“It seems like someone has opened a window into hell.” That’s how Jimmy Kimmel described it on his show this week. And there was no punch line.
Fifty-Eight Gunned Down
He was talking about the mass shooting in Las Vegas where 58 concertgoers lost their lives, and 500 more were injured. He was probably also thinking about the other horrific images of the week showing the devastation in hurricane ravaged Puerto Rico. Kimmel said he didn’t want to be talking about these things. “I want to laugh and do a comedy show,” he told his audience. But he couldn’t do his job. Neither could Trevor Noah, host of The Daily Show, or Stephen Colbert on The Late Show.
TV Talk Show Hosts Take On Guns
Neither could I. I didn’t want to talk or hear about the subject of guns or gun control in this country. But talk about it was all over our TV screens. Talk was everywhere except in the halls of Congress. Senate Majority Leader, Mitch McConnell, was among the first to say that “now” wasn’t the time to for political debate about gun control.
Kimmel replied: “58 innocent people are dead. It wasn’t their time either.” Trevor Noah pointed out that there is a mass shooting in America almost every day, so that means ” it’s never going to be time to talk about gun control.” Stephen Colbert said : “doing nothing is cowardice. Pass any kind of common sense gun control legislation.”
TV Talk Show Hosts v. Hannity
The debate effectively moved into the arena dominated by late night TV talk show hosts with Kimmel, Noah and Colbert lined up against Sean Hannity of Fox News. Hannity, who deplored the fact that TV talk shows, and liberal “elites” were politicizing a mass shooting to push their gun control agendas, went on for more than a half-hour to push his own agenda against gun control. He said liberal elites and Hollywood stars hide in secure, gated developments and are provided with massive security when they appear at public events, but want to deny “regular folks” the chance to defend themselves against criminals.
Guns Kill People
This, despite the fact that the FBI has produced statistics which show that there was an average of 213 justified firearm homicides (self-defense) per year between 2005 and 2010. On the other hand, in 2012, there were 8,342 criminal homicides by the use of guns; 20,666 suicides by gun; and 548 unintentional shootings. In any event, the Las Vegas shooter, Stephen Paddock did not own a gun for his own protection. He had amassed an arsenal of more than 40 guns, rifles and semi-automatic weapons with bump stocks, 23 of which he brought to Mandalay Bay, the hotel from which he shot into and through the crowd of more than 20,000 innocent concertgoers.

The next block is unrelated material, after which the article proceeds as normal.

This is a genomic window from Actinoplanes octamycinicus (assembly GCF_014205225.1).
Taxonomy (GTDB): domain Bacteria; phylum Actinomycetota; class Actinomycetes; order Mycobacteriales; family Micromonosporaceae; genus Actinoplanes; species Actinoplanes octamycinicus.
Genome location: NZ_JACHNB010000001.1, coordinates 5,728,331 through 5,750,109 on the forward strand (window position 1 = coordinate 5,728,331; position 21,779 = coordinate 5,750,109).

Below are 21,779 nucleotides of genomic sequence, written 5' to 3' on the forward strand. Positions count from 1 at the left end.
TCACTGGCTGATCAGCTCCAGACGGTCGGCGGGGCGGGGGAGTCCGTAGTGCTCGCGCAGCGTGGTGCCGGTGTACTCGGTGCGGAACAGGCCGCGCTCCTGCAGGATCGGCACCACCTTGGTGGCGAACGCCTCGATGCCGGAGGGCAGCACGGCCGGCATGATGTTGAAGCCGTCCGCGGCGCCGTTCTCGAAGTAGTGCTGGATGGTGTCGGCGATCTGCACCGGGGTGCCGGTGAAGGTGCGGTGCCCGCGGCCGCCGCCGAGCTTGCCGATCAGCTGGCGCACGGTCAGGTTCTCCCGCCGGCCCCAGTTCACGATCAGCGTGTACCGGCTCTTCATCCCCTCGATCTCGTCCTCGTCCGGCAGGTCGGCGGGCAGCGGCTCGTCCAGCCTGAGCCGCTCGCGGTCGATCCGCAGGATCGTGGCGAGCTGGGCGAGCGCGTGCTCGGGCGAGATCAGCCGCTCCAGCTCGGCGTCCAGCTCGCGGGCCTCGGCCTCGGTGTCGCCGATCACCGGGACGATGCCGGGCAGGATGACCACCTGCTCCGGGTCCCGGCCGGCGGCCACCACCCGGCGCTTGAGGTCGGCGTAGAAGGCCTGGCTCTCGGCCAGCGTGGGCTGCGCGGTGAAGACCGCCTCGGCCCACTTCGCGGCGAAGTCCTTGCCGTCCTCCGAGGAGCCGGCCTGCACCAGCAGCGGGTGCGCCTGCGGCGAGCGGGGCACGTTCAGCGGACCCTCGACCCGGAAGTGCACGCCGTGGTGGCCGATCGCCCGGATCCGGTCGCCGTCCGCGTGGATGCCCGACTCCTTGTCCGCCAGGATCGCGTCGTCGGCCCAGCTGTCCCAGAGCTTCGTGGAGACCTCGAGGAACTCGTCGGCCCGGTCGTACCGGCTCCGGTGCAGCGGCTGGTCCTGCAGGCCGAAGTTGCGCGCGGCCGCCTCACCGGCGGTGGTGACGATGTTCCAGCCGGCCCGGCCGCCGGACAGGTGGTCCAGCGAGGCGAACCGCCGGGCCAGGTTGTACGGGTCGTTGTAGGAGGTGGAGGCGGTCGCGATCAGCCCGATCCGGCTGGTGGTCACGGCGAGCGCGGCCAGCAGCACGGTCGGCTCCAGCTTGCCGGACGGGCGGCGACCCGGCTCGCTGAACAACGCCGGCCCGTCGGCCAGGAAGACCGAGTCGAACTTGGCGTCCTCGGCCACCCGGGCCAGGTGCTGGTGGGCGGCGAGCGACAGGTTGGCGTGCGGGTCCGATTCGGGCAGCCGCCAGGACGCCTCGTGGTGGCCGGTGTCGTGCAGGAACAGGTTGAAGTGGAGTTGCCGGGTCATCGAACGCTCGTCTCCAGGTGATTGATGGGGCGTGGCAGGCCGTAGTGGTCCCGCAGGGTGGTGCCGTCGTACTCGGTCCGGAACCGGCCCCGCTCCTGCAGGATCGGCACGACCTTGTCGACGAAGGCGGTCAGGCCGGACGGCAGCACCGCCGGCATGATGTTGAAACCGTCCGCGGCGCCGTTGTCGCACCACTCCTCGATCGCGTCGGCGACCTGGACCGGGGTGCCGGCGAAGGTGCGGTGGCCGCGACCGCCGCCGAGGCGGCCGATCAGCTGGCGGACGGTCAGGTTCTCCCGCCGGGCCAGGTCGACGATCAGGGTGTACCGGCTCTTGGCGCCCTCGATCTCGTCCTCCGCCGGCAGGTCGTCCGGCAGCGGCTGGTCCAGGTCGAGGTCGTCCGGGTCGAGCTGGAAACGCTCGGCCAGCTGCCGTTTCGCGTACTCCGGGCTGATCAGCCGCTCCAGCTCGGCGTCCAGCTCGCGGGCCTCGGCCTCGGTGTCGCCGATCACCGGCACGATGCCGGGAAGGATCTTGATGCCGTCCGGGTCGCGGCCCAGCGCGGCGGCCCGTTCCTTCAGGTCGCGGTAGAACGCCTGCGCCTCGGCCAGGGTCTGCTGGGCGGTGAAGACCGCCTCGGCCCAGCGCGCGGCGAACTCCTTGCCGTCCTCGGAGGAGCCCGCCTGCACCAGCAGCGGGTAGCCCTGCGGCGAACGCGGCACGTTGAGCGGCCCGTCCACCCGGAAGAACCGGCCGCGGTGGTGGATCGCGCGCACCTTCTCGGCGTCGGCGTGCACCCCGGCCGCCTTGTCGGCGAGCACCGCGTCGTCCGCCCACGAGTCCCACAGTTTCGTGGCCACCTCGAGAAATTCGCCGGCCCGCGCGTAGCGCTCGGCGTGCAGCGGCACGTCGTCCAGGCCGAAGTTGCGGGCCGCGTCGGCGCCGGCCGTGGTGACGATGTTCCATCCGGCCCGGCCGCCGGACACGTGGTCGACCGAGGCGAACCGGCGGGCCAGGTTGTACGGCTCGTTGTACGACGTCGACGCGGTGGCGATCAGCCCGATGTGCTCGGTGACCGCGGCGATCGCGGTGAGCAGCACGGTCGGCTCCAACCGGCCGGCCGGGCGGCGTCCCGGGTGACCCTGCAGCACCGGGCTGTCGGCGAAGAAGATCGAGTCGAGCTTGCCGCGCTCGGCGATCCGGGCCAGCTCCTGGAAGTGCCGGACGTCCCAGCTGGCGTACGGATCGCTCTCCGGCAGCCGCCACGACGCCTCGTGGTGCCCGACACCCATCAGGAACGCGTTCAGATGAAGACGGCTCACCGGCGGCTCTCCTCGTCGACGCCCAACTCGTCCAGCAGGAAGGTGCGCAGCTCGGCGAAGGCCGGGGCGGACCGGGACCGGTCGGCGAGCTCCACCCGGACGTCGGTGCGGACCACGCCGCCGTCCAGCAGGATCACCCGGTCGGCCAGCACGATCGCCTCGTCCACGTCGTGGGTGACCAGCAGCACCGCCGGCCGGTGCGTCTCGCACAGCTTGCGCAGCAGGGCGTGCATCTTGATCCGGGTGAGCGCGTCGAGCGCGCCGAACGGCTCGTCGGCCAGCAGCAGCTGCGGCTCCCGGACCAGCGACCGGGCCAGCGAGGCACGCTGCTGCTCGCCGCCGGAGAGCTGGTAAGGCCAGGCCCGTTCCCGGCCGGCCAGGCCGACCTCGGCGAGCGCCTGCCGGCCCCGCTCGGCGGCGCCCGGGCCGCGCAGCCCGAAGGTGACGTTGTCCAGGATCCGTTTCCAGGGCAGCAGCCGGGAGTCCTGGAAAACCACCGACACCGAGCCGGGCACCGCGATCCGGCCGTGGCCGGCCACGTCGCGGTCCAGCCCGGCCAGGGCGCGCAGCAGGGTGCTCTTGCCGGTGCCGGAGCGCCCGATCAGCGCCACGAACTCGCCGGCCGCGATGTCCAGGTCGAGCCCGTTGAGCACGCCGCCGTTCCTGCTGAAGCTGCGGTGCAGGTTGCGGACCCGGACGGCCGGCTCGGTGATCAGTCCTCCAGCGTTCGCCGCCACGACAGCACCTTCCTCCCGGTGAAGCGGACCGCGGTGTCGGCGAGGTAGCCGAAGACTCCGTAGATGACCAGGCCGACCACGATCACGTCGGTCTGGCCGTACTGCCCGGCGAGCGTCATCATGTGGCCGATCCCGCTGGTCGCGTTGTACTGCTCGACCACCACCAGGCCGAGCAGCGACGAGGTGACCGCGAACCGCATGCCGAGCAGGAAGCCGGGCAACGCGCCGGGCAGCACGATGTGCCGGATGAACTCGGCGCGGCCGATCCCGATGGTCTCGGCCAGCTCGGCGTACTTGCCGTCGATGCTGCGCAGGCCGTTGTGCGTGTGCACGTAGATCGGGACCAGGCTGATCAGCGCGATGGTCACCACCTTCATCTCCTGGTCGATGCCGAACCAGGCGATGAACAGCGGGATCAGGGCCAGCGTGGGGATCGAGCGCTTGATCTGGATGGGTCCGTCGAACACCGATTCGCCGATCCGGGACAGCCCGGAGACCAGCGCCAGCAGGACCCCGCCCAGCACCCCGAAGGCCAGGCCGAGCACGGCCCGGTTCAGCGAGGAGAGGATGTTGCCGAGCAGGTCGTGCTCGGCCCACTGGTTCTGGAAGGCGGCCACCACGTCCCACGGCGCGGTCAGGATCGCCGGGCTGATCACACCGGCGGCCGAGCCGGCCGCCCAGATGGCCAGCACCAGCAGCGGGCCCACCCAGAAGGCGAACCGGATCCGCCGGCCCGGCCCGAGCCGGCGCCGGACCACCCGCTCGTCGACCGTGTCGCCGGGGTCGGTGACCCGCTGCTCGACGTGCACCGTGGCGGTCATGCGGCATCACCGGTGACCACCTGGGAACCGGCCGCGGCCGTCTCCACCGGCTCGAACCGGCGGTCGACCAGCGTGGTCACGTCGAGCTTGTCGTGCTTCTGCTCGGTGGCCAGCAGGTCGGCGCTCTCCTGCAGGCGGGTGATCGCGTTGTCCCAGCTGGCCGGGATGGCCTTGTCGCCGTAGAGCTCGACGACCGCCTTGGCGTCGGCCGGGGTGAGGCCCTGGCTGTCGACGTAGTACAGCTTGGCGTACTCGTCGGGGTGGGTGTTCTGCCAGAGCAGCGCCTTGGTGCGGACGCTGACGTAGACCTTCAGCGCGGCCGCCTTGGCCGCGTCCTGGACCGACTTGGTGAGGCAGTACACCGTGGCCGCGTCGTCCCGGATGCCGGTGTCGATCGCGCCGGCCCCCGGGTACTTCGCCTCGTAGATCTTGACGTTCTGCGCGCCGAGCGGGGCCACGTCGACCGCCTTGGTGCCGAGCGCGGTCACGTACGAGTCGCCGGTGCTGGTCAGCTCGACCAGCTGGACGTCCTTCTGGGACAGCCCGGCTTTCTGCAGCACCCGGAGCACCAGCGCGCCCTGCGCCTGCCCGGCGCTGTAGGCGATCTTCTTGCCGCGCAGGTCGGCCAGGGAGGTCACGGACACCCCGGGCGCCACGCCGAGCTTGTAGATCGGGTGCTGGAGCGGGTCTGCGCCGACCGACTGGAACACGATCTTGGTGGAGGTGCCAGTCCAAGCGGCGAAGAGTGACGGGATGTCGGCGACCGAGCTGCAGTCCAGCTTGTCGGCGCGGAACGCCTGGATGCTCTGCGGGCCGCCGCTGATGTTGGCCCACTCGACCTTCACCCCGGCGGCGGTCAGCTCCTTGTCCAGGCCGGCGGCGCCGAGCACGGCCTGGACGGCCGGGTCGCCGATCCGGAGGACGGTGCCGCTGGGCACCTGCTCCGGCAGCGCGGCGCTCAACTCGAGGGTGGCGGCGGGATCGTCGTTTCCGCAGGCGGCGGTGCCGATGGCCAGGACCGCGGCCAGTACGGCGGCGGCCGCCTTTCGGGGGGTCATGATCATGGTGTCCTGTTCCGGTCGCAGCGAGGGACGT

No-one has any real hope that lawmakers will pass any sort of gun control legislation anytime soon. As I commented in a squib earlier this year: if 20 dead children (aged between 6-7 years) who were gunned down in the Sandy Hook Elementary School massacre can’t bring about a change in laws on gun possession, nothing will.
Balls In A Money Clip
Jimmy Kimmel agreed. He said the National Rifle Association will smother any gun control bill. He posted the photos of 56 senators who have received campaign contributions from the NRA and said: “The NRA has their balls in a money clip. The gun lobby runs this country.”
That’s not quite accurate, Jimmy: The gun lobby and Big Pharma run this country together. And, interestingly, published news reports after the mass shooting revealed that Paddock had been taking diazepam anti-anxiety medication since last June. Some experts speculated that the medication can trigger aggression, other experts stated that marksmen use diazepam to calm their nerves and steady their aim. In which case, that would make Paddock the poster child for the “perfect” confluence of the two biggest “killers” (guns and prescription drugs) in America today.
WTF? Congress Wants To Deregulate Silencers
If there was a light hearted note on any of the late night shows immediately after the massacre, it came from Trevor Noah on the Daily Show who remarked on the fact that the massacre had occurred in the middle of a debate in Congress on lifting the stringent background checks required for the sale of gun silencers.
“Mass shootings are out of control,” he said. So, of course, the question our lawmakers are asking is: “How do we make them quieter?”
Photo Credits: Top photos: Drew Angerer/Getty Images; and Ricardo Arduengo/AFP/Getty Images